Career Change by Taking Smart Risks

Risk taking has a bad name and is synonymous with recklessness for many people.  Taking sensible risks once opportunities have come your way is quite different and is the way you will beat the competition for the best opportunities. Successful entrepreneurs and professionals take risks that they have intelligently assessed and managed so that the advantages outweigh the disadvantages. Risk is the opposite of opportunity and is a constant in career changeat40.  If there is no risk involved, it is probably not the great opportunity you expect it to be.

Dynamic World

Anything you do is risky, for example, driving a car or flying an airplane.  But inaction is also risky.  Many people decide to take no action on their careers due to fear but this itself is inherently risky as everything is changing around them.  The world is dynamic and risky. The market, the economy, an employer’s financial stability are some of the factors in constant flux. Taking intelligent risks gives you the competitive advantage.

Worst Case Scenario

Risks are often over-rated by many but it is possible to manage risk. As humans we became hardwired to overestimate threats, underestimate opportunities and underestimate resources to deal with the threatening environment back when we were cavemen. Psychologists call this a ‘negativity bias’ and you must overcome this if you want to succeed and lead the life of your dreams.  

Clearly, there are some risks no one should take, such as those that would lead to you losing your home or all your financial assets. In other cases, you need to ask what the worst case scenario is during your career change and take the risk if the implications are not as serious.  If you are unable to take a risk, you move to your back up plan and go into a different direction. However, you may wish to hedge your bets and reverse this decision if circumstances change and the advantages outweigh the risks.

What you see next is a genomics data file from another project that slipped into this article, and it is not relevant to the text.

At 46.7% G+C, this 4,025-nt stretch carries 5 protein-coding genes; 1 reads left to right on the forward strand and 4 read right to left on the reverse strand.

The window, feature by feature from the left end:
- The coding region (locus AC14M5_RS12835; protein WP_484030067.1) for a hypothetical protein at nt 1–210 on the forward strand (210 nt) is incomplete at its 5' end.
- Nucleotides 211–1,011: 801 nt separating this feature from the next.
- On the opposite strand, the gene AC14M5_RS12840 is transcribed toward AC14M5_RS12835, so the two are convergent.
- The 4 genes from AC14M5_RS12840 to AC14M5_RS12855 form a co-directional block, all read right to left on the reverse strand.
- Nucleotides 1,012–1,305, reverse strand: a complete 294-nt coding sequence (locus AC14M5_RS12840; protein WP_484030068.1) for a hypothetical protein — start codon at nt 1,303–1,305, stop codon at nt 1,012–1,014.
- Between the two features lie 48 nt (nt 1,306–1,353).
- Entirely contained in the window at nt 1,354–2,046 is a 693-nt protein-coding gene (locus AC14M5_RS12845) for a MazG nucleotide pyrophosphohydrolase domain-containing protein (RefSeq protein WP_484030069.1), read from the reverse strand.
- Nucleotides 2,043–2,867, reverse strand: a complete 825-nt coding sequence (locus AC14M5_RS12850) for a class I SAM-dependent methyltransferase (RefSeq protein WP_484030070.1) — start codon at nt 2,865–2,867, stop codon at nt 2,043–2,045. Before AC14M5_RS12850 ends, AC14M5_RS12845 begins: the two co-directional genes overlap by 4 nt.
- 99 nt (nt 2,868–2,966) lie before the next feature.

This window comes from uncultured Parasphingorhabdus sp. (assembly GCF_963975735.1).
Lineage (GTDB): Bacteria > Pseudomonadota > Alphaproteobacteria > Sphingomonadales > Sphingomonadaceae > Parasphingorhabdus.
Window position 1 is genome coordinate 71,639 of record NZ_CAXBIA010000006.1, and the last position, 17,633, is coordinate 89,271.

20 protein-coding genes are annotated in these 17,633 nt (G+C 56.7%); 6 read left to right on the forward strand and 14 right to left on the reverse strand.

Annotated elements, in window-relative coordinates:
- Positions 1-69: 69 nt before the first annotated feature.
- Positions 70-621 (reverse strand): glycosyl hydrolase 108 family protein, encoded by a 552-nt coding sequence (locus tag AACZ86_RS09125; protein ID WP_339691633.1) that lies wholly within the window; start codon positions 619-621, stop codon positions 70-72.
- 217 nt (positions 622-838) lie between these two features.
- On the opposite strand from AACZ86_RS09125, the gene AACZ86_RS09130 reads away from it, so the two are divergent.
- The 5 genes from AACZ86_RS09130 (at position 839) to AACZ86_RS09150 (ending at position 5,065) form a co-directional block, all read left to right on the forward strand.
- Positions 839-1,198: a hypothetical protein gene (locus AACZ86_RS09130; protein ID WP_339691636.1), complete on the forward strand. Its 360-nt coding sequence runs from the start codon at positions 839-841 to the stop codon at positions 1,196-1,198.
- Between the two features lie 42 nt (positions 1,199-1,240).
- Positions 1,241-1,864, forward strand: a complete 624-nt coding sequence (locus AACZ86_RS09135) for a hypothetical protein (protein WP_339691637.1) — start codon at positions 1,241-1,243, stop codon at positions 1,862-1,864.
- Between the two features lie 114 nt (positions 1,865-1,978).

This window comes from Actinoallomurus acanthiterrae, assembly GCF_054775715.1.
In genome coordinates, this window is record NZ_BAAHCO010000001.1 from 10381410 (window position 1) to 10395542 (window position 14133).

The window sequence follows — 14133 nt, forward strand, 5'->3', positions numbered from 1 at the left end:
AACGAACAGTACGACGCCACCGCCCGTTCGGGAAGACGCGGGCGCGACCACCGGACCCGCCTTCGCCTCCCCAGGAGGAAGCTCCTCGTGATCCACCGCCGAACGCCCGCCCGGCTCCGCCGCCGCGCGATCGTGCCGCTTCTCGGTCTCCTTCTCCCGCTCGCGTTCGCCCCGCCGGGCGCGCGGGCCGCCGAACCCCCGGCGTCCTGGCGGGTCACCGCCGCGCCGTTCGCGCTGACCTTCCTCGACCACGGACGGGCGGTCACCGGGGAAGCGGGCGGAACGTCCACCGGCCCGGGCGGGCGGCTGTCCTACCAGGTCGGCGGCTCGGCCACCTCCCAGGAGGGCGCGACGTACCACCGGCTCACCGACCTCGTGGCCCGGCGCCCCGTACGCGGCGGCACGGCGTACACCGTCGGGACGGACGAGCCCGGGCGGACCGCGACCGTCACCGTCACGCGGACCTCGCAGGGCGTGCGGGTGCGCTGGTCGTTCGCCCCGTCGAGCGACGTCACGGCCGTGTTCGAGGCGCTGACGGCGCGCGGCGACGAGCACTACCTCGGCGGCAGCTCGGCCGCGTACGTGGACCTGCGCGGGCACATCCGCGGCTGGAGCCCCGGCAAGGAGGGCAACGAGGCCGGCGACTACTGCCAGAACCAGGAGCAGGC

Uncertainty

Do not confuse risk with certainty as there is uncertainty in all risks. Not all uncertain matters are risky however, such as an unknown holiday destination. Professor Frank H Knight (1921) proposed that “risk” is randomness with knowable probabilities, and “uncertainty” is randomness with unknowable probabilities. Risk is often associated with age and length of career in the premise that young people are more likely to take risks in their careers as they have fewer responsibilities. I believe this is less the case today as many people over 40 are willing to take more risks for career change due to the precarious nature of the employment market and fears about the value of future pension pots.

Resilience

In this era of double dip recession and volatility in finance and employment markets, there are no industries that are immune.  People working in formerly ‘stable’ professions such as government, engineering or education are now finding themselves suddenly redundant and less able to manage as they did not plan for the risks of losing their jobs.  People who are flexible, expect and manage risks are more likely to survive nasty surprises. The only answer to risk is resilience. In your career change, ensure that you are resilient and plan to stay that way.

If you would like support on your career change path, go to my Services page at www.careerchangeat40.com.

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